Turning 40 is a good thing when it's a news program you're talking about. It's a sure sign you must be doing a lot of things right.
Robert Conley, All Things Considered's first host, back in the day.
Robert Conley, All Things Considered's first host, back in the day. NPR
Robert Conley, 85, last month in NPR's Studio 2A.
Robert Conley, 85, last month in NPR's Studio 2A. Coburn Dukehart/NPR
Today, All Things Considered hits that mark.
As NPR's Susan Stamberg says of the show, which she co-hosted for 14 years in the '70s and '80s, "when we started, there was war in Vietnam, demonstrations against that war, the voting age was lowered to 18, the Beatles had broken up and in the air — as well as on our air in the early '70s — a sweetly notable absence of irony."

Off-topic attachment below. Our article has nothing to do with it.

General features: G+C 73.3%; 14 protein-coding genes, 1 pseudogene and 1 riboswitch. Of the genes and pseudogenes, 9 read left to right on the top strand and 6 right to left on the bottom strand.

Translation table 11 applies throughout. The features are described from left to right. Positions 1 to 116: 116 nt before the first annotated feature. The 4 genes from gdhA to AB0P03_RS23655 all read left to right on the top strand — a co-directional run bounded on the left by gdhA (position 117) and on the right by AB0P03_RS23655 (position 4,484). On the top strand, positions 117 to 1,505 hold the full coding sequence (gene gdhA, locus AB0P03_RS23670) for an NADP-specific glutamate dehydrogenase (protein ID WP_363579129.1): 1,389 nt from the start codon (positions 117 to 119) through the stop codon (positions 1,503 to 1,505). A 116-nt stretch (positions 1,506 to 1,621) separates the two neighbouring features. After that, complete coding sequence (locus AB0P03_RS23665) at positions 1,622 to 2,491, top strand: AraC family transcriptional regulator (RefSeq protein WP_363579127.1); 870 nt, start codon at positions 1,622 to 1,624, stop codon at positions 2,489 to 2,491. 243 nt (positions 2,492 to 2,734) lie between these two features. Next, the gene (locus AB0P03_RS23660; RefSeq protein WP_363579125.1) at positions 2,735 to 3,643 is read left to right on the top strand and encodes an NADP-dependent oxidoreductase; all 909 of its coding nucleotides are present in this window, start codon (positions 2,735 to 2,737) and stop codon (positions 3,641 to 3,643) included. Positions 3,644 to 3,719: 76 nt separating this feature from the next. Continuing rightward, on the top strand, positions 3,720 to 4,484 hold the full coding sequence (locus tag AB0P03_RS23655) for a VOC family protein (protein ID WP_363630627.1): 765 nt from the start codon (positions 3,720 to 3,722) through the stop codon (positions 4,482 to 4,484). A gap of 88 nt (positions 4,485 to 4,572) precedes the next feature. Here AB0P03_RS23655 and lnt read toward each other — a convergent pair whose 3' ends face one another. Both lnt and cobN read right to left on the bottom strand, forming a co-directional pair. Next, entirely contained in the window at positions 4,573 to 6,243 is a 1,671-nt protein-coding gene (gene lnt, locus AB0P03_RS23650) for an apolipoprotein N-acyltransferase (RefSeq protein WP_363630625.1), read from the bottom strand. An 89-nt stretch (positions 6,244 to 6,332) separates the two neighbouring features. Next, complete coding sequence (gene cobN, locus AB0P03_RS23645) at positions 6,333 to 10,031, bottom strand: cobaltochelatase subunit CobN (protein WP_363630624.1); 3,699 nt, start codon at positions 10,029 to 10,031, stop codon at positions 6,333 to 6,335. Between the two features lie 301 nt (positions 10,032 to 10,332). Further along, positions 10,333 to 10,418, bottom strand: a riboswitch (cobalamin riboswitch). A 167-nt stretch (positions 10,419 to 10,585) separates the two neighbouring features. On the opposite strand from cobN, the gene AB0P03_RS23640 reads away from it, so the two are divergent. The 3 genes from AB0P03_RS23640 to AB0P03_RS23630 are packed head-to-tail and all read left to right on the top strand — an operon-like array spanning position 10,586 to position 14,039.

She celebrates the show's milestone with a look back at past All Things Considered anniversary reports. We'll add her report, which airs on the show today, to the top of this post later.
Also on the show today, you'll hear from hosts past and present throughout the program. We've stitched together their remarks:
Meanwhile, for those interested in what the show sounded like on May 3, 1971, we've got some clips.
The original theme:
The way original host Robert Conley introduced the show:
Conley's 4-plus minute talk about the anti-war protests that day in Washington:
Some of the "sounds of the streets" that the show broadcast:
And, that show's first 30 minutes: